An affordable holodeck for civil engineers

December 21, 2014

VuePod (credit: BYU)

Brigham Young University (BYU) student civil engineers have constructed an affordable 3D immersive visualization system from commercial off-the-shelf components and open-source software.

The “VuePod” system uses 12 high-definition, 55-inch 3D televisions all connected to a computer capable of supporting high-end, graphics-intensive visualization.  Images are controlled by a Wii remote that interacts with a Kinect-like  3D tracking device called SMARTTRACK. 3D glasses worn by the user create the added dimension.

The VuePod allows users to virtually fly over, wander through, or hover above 3D environments that are otherwise difficult to visit. The images are created by point data from aircraft equipped with LIDAR (like RADAR, but with lasers), which scans the landscape and records millions of data points that can later be viewed represented as an image on the VuePod’s 108-square-foot screen. Point data can also be created from stitched-together photographs taken from low-cost drones.

One set of data currently available for study in the VuePod captured a canyon area beneath a plateau in southern Idaho. With 3D glasses and the Wii controller, a user can virtually drop down into the canyon from above, and then fly from one end to the other. For example, two sets of data for the same canyon, taken five years apart can show changes in the natural landscape that are normally invisible to the human eye.

The VuePod also has the potential to assist in infrastructure monitoring — such as tracking how highways hold up over time and seeing the affect on buildings after severe weather or earthquakes.

VuePod can’t compete with high-end systems like the Reality Deck at Stony Brook University (SBU), with 1.5 billion pixels shown on 416 super-high-resolution screens in a four-walled surround-view theater, driven by a 220 TFLOPs graphic supercomputer — the highest-resolution  immersive display ever built. But such system cost as much as $10 million to build and maintain, while BYU’s VuePod barely topped  $30,000.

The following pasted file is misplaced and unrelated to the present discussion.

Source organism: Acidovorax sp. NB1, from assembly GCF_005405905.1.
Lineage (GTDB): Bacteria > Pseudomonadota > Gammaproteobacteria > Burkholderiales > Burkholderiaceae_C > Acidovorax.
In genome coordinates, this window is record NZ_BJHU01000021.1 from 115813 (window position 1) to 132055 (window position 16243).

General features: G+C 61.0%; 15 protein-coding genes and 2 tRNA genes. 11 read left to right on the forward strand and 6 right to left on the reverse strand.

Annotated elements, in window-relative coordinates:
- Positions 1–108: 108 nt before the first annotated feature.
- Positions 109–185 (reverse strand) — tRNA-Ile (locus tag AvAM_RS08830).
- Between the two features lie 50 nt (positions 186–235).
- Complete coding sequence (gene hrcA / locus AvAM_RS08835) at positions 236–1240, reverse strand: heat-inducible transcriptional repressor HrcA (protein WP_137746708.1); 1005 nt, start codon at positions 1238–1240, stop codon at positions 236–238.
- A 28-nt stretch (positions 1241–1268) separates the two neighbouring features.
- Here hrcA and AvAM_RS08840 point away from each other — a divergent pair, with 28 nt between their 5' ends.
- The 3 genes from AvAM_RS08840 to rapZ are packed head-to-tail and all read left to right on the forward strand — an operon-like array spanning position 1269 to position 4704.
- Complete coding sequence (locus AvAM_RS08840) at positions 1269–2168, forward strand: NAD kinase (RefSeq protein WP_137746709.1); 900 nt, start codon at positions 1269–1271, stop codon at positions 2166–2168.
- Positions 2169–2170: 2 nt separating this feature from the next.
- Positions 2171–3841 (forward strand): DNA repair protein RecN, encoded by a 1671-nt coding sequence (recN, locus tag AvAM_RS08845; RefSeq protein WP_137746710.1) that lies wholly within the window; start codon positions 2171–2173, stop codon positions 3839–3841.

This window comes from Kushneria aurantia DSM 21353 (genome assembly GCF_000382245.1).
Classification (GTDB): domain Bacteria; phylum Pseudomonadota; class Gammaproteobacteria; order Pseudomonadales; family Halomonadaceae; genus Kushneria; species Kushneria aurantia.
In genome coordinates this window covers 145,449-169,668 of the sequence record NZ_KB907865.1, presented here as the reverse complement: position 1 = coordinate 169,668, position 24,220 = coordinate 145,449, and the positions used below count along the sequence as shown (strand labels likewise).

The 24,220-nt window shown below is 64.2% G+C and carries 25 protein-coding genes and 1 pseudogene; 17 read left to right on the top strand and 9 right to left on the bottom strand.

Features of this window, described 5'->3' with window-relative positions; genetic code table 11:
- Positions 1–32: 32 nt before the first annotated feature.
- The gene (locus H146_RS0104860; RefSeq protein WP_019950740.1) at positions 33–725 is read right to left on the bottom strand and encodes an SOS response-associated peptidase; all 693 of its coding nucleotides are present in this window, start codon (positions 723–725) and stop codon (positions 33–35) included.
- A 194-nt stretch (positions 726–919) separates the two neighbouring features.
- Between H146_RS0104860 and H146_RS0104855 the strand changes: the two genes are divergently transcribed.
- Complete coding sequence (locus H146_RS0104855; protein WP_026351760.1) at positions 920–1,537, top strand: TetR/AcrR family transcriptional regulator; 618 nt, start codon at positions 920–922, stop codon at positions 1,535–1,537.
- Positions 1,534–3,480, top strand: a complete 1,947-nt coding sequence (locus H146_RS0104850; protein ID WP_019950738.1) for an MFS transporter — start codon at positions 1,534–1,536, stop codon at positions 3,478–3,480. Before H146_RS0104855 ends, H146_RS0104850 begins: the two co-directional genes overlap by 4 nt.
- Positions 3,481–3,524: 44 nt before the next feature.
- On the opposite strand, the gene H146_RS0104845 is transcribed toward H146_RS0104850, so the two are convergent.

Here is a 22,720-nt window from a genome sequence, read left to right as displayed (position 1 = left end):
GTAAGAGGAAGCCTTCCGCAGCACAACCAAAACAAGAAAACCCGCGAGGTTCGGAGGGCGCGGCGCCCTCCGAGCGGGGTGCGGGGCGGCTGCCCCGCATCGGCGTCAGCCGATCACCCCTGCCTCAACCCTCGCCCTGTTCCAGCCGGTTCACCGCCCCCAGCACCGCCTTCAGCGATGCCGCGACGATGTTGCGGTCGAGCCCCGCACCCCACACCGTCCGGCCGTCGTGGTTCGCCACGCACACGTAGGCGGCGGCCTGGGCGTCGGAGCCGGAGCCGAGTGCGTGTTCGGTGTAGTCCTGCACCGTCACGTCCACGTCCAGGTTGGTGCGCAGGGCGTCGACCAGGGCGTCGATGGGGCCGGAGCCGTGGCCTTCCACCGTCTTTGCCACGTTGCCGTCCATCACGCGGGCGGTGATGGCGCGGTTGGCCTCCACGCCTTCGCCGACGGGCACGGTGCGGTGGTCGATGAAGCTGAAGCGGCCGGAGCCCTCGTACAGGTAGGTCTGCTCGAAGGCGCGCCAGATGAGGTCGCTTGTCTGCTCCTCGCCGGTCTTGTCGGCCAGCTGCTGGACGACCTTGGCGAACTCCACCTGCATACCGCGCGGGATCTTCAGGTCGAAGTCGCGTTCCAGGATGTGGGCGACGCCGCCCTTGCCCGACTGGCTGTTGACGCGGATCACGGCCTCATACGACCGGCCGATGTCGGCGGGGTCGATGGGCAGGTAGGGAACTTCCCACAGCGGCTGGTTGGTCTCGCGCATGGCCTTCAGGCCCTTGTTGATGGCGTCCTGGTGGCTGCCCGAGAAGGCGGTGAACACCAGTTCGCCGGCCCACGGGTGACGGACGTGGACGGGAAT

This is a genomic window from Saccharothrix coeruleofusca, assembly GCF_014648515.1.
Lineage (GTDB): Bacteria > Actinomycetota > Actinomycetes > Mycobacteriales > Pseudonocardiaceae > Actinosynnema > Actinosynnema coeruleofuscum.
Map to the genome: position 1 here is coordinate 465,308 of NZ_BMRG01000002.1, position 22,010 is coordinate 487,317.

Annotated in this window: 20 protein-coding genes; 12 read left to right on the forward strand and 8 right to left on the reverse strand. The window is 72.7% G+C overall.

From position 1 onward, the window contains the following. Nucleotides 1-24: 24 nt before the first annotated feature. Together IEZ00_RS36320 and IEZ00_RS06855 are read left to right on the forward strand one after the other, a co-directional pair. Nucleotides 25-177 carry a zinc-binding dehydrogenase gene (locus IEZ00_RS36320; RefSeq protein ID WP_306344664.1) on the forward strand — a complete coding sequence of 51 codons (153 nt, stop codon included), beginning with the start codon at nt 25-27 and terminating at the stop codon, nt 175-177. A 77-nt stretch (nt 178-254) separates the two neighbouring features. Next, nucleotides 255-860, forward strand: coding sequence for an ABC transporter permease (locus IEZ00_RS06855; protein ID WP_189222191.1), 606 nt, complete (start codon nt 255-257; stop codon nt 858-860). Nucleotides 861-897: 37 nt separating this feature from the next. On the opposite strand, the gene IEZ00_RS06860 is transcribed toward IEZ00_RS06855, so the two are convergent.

At the other end of the resolution scale, Oculus Rift comes in at under $400 for less than HD screen (960 x 1080 pixels per eye).

Abstract of Mobile, Low-Cost, and Large-Scale Immersive Data Visualization Environment for Civil Engineering Applications

This case study presents the design and development of a three-dimensional (3D) immersive visualization system constructed from commercial off-the-shelf components and open-source software that is intended to address the following key challenges for the practical use of immersive environments: (1) extreme costs in both hardware and software; (2) immobility due to calibration and darkroom requirements; and (3) extensive and expensive manpower requirements for both operation and maintenance. The system—called the VuePod—uses 12 consumer grade passive 3D television monitors, an active tracking system, and a modular construction approach. The VuePod capitalizes on recent functional advancements and cost decreases in both hardware and software and is demonstrated herein as a viable alternative to prohibitively expensive projector-based walk-in computer automatic virtual environments (CAVEs). The case study presents a full description of the hardware and its assembly, the software and its configuration, the modular structural system, results from benchmark computation and visualization tests, and a comparison to other several other immersive visualization systems in terms of cost, scale, pixel density, and system requirements.